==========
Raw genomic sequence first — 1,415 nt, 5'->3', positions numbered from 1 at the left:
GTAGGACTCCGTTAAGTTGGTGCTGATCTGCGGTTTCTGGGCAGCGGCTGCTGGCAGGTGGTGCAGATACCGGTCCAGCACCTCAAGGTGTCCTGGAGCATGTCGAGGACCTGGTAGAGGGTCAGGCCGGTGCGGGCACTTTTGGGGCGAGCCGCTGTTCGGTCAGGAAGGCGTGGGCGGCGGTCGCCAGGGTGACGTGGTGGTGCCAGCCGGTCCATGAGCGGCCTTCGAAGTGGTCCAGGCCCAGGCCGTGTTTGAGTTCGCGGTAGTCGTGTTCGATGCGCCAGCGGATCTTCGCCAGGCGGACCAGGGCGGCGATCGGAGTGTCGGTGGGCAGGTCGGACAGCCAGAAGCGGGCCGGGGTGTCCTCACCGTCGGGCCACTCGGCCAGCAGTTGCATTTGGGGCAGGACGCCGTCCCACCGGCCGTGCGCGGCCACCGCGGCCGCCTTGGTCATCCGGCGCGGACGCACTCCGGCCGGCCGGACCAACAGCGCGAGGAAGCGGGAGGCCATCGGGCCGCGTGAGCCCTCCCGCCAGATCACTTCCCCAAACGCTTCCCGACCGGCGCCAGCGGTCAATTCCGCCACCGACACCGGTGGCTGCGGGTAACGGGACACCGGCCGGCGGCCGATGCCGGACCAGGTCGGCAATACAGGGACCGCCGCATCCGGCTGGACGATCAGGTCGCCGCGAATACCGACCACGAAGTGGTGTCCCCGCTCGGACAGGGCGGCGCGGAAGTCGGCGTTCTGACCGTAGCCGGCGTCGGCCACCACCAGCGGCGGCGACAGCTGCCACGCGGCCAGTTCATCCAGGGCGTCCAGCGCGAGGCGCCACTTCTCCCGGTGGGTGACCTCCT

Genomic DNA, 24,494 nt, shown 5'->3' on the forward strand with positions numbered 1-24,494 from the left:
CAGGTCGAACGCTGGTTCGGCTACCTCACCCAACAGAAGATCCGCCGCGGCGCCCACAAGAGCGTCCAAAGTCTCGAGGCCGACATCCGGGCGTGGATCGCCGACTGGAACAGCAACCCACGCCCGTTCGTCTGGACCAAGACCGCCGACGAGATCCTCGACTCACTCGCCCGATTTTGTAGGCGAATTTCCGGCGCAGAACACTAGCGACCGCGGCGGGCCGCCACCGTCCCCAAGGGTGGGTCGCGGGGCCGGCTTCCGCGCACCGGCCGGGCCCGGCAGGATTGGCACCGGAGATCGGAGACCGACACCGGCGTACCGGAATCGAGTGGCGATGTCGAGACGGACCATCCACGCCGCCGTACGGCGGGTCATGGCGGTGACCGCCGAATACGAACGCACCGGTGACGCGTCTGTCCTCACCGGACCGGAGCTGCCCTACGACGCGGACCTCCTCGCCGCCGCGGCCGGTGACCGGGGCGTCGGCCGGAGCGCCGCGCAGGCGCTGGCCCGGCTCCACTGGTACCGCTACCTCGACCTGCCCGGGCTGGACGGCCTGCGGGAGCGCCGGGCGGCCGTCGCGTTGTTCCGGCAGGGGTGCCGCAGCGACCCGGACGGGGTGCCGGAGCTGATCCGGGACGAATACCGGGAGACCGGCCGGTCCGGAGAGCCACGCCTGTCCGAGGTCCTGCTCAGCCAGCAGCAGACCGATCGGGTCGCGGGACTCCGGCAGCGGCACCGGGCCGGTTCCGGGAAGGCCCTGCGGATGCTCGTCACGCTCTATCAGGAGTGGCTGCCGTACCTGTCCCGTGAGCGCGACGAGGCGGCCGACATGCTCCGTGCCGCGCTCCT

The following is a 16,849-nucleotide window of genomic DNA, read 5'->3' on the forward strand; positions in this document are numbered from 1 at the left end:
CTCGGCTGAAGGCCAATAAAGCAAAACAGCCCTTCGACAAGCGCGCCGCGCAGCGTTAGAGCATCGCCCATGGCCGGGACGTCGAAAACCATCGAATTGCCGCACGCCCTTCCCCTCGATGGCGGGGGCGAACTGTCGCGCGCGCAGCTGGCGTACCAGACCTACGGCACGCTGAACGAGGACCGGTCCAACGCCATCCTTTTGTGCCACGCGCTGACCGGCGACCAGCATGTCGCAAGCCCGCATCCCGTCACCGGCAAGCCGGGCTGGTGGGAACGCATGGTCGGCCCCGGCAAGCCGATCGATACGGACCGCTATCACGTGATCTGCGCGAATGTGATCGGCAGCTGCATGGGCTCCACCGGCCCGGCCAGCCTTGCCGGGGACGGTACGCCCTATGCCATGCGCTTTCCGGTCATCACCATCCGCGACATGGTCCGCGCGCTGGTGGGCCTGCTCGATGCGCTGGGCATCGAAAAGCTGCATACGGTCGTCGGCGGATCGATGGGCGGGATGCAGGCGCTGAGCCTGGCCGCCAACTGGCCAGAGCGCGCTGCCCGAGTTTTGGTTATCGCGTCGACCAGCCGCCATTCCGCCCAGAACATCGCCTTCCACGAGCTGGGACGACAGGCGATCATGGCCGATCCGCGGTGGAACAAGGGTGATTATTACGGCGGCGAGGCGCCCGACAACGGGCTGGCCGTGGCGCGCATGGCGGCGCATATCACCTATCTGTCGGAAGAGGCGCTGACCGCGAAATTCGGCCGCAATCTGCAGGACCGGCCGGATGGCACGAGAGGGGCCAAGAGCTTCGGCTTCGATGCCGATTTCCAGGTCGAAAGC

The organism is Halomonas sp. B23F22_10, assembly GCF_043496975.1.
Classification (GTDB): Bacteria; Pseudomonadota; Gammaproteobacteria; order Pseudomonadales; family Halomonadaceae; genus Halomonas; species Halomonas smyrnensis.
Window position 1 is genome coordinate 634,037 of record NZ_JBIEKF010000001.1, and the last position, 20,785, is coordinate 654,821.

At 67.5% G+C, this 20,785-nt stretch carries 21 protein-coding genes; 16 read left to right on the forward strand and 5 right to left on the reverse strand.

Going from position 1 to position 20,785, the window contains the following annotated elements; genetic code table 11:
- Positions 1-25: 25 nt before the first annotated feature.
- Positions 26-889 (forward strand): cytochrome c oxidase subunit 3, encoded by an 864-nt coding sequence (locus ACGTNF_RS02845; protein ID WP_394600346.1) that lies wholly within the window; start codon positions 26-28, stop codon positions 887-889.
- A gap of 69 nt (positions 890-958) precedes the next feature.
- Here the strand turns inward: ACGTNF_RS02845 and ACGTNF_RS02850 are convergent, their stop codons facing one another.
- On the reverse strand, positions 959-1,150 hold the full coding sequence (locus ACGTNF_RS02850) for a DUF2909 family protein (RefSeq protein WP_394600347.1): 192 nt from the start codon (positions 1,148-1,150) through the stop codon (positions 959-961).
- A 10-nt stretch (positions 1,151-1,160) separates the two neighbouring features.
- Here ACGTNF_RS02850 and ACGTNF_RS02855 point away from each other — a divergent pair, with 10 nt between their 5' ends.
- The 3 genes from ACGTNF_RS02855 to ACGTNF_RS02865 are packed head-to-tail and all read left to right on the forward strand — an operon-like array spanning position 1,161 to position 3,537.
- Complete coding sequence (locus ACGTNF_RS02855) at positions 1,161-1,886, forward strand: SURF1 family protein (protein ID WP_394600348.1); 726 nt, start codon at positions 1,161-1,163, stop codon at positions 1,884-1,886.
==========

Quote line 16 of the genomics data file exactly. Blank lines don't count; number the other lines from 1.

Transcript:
- On the reverse strand, positions 959-1,150 hold the full coding sequence (locus ACGTNF_RS02850) for a DUF2909 family protein (RefSeq protein WP_394600347.1): 192 nt from the start codon (positions 1,148-1,150) through the stop codon (positions 959-961).